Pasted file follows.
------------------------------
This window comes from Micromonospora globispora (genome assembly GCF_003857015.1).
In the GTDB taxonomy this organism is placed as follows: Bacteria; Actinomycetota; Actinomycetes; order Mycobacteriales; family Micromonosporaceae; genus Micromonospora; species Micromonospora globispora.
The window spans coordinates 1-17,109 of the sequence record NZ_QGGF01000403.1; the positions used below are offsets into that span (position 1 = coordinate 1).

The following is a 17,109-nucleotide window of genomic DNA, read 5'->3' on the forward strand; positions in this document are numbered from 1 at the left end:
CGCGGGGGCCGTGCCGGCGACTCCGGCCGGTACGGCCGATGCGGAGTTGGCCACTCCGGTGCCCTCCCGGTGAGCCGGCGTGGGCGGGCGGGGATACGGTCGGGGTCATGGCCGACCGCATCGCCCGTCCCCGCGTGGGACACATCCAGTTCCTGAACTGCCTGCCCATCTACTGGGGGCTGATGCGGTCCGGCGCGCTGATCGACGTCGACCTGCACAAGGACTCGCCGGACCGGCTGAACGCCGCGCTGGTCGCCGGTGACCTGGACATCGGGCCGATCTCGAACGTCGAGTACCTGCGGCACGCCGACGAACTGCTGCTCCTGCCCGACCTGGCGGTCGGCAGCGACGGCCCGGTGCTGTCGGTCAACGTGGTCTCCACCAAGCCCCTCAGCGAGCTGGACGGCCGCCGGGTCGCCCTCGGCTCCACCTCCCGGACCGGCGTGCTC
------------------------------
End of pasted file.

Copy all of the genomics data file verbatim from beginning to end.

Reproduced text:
This window comes from Micromonospora globispora (genome assembly GCF_003857015.1).
In the GTDB taxonomy this organism is placed as follows: Bacteria; Actinomycetota; Actinomycetes; order Mycobacteriales; family Micromonosporaceae; genus Micromonospora; species Micromonospora globispora.
The window spans coordinates 1-17,109 of the sequence record NZ_QGGF01000403.1; the positions used below are offsets into that span (position 1 = coordinate 1).

The following is a 17,109-nucleotide window of genomic DNA, read 5'->3' on the forward strand; positions in this document are numbered from 1 at the left end:
CGCGGGGGCCGTGCCGGCGACTCCGGCCGGTACGGCCGATGCGGAGTTGGCCACTCCGGTGCCCTCCCGGTGAGCCGGCGTGGGCGGGCGGGGATACGGTCGGGGTCATGGCCGACCGCATCGCCCGTCCCCGCGTGGGACACATCCAGTTCCTGAACTGCCTGCCCATCTACTGGGGGCTGATGCGGTCCGGCGCGCTGATCGACGTCGACCTGCACAAGGACTCGCCGGACCGGCTGAACGCCGCGCTGGTCGCCGGTGACCTGGACATCGGGCCGATCTCGAACGTCGAGTACCTGCGGCACGCCGACGAACTGCTGCTCCTGCCCGACCTGGCGGTCGGCAGCGACGGCCCGGTGCTGTCGGTCAACGTGGTCTCCACCAAGCCCCTCAGCGAGCTGGACGGCCGCCGGGTCGCCCTCGGCTCCACCTCCCGGACCGGCGTGCTC